This is a bit of an interaction with a post I found on Mike Bird’s Facebook page, an ex-Baptist post-Presbyterian Anglican. It’s the journey of one Sophia Sinclair, a Baptist pastor’s daughter.
“Eight years ago I attended an Anglican church for the first time. As a Baptist pastor’s daughter I was suddenly transplanted into a church community where men sometimes wear dresses, people sprinkle water on babies’ heads, drink real wine at communion, and recite familiar phrases aloud together during their services.
Today, Sophia is part of a new church plant (non-Anglican). However, over her eight-year Anglican experience–visiting different Anglican churches both professionally and personally–according to Sophia, God used this journey to nurture her as a believer.
Sophia goes on to list three takeaways as an “honorary Anglican”:
1. The encouragement of being part of something bigger. “A sense of belonging is important to Anglican Christians. For some this is a desire to remain traditional in practice – the songs they sing, the phrases they repeat and the way they conduct their services… The Anglican Church is structured in a way that allows for a greater awareness of the denomination’s global scale. I would argue that this sense of oneness and shared identity is something Christians in more autonomous congregations sometimes lack.”
2. The importance of the Bible. “The Thirty Nine Articles are historically defining statements affirming the various beliefs of the Church of England. Staying true to these is considered very important for many in the Anglican Church. One of these statements affirms ‘sufficiency of the Holy Scriptures for salvation’.
At every Anglican church I attended I saw at least two passages read aloud with clarity. Some churches even stood up out of reverence for the gospel reading. Practically I appreciated the way the Bible was acknowledged and built into structures and traditions.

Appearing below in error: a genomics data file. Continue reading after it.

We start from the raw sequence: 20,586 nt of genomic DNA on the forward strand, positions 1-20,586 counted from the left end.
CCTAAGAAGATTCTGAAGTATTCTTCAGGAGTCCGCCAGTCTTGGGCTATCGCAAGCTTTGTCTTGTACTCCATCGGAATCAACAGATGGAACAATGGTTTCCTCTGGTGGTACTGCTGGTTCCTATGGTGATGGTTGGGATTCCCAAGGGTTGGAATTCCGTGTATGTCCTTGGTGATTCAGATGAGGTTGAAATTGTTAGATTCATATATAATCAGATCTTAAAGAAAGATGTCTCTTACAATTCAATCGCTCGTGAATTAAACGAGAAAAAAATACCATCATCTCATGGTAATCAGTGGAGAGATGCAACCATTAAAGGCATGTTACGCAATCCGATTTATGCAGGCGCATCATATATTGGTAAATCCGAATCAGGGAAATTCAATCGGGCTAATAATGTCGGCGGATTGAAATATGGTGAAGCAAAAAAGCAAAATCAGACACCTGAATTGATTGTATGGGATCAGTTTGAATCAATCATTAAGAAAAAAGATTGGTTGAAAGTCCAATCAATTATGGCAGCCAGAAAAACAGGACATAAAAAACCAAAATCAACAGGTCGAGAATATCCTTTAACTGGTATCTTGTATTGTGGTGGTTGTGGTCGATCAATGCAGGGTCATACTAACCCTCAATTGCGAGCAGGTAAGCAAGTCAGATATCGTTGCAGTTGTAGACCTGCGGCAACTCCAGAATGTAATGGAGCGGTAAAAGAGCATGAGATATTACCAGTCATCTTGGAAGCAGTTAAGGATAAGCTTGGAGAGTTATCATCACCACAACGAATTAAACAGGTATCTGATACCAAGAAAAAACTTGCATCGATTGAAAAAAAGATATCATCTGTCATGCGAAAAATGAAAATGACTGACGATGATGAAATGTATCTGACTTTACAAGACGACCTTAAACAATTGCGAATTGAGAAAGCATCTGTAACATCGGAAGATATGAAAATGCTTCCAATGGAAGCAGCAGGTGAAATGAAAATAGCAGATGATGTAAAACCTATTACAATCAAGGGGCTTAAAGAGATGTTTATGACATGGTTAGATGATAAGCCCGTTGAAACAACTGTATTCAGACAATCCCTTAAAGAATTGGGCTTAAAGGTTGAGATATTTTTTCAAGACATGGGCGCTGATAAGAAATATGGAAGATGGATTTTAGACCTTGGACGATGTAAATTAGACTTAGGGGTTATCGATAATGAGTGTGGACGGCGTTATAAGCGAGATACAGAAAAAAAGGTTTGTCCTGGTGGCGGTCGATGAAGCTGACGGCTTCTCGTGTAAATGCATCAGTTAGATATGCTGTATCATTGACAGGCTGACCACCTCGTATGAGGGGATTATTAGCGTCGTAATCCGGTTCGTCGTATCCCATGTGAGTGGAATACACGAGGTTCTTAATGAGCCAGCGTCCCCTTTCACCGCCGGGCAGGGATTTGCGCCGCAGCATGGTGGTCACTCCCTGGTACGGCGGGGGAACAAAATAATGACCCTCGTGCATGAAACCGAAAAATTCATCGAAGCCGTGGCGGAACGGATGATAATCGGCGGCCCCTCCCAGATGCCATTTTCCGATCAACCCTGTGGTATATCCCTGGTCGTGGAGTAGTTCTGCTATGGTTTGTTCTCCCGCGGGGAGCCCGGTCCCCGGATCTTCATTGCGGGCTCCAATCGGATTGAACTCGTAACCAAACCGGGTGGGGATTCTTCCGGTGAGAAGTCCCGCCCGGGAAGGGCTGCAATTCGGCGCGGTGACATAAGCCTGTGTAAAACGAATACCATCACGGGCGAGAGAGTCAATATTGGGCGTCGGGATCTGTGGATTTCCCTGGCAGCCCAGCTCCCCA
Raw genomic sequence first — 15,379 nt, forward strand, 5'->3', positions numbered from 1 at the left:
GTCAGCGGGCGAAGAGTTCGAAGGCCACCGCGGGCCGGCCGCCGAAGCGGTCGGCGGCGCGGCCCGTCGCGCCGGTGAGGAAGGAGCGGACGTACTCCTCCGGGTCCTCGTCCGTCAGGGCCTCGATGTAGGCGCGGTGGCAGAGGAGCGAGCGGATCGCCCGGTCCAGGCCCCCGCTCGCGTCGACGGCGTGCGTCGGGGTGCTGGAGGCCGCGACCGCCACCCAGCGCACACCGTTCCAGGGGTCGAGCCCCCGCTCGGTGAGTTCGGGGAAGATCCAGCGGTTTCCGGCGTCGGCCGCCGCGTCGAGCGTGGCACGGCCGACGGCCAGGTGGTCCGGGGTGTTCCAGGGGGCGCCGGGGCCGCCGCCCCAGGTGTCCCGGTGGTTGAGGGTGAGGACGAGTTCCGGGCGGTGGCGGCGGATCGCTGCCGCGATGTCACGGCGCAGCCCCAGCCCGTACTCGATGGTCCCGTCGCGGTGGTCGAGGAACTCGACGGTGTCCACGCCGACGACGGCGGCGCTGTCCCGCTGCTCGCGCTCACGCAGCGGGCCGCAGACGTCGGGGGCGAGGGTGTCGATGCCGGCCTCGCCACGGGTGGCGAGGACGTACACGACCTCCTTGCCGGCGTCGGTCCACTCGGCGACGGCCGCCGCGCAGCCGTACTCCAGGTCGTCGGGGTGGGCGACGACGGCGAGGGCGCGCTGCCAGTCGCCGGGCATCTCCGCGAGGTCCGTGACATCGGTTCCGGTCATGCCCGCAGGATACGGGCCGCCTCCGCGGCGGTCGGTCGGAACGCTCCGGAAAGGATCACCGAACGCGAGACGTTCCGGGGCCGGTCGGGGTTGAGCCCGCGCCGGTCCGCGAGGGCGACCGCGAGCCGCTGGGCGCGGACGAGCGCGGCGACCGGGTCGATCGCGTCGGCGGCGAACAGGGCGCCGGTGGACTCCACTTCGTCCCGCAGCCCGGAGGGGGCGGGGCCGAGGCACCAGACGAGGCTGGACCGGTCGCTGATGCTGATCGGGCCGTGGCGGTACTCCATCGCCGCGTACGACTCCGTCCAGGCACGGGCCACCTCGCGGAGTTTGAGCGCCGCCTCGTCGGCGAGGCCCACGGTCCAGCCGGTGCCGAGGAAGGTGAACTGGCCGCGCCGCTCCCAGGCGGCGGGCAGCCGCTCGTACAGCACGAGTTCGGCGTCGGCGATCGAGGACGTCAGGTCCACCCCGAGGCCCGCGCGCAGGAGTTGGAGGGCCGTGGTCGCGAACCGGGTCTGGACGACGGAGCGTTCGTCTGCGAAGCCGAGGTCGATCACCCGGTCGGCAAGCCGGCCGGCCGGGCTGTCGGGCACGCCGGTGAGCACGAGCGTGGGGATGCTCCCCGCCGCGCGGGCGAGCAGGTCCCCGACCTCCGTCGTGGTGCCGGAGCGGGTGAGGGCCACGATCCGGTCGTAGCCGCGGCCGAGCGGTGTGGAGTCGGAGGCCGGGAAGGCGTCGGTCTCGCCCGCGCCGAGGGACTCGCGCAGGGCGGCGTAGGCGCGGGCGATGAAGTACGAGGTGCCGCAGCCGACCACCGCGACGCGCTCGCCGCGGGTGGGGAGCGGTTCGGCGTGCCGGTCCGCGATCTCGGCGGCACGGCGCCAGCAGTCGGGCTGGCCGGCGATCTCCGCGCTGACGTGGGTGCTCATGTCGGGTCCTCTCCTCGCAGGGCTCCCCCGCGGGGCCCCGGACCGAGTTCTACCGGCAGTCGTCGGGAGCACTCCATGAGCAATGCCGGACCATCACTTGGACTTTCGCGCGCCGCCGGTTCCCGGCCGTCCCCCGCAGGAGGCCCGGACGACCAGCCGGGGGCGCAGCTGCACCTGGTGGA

I was encouraged to love and understand the Bible. God’s word guided me as I made important life decisions. Scripture comforted me when I was in despair. The Bible answered my doubts and illuminated the darkness of life…”
3. The beauty of liturgy. “In an Anglican context liturgy is the set structure of a church service and typically involves one person (usually a minister) reading out statements and the congregation responding – verbally, in silent prayer and by standing and/or kneeling at certain points.
I confess I was not an immediate fan of this rather repetitive and often monotonous-sounding practice!
But it grew on me…
The Anglican liturgy reminds me that repetition can help me to recall the good God has done. It reminds me that there can be beauty in disciplining myself to say aloud the truths of my faith.”
I do agree with Sophia. As a Baptist, a member of the so-called free church movement, I too had to experience the same outside of the Baptist experiment.
But as a Baptist I’ve since learned that I DO NOT have to convert to Anglicanism or any such mainstream denomination–to experience the same (1. a sense of belonging part of something bigger; 2. the importance of the Bible; and 3. the beauty of liturgy).
In fact, Southern Baptist Timothy George, founding dean and professor of Divinity, History, and Doctrine at Beeson Divinity School, has taught me over the years that not only can I be both cconfessional and creedal as a Baptist, but (1) I do belong to the one, holy, catholic, and apostolic church; (2) historically, Baptists have always held a high view of the Bible, even to the point of bibliolatry; and (3) yes, to enjoy the beauty of liturgy. But I must confess that this is where Baptists are most lacking, though they have a form of liturgy.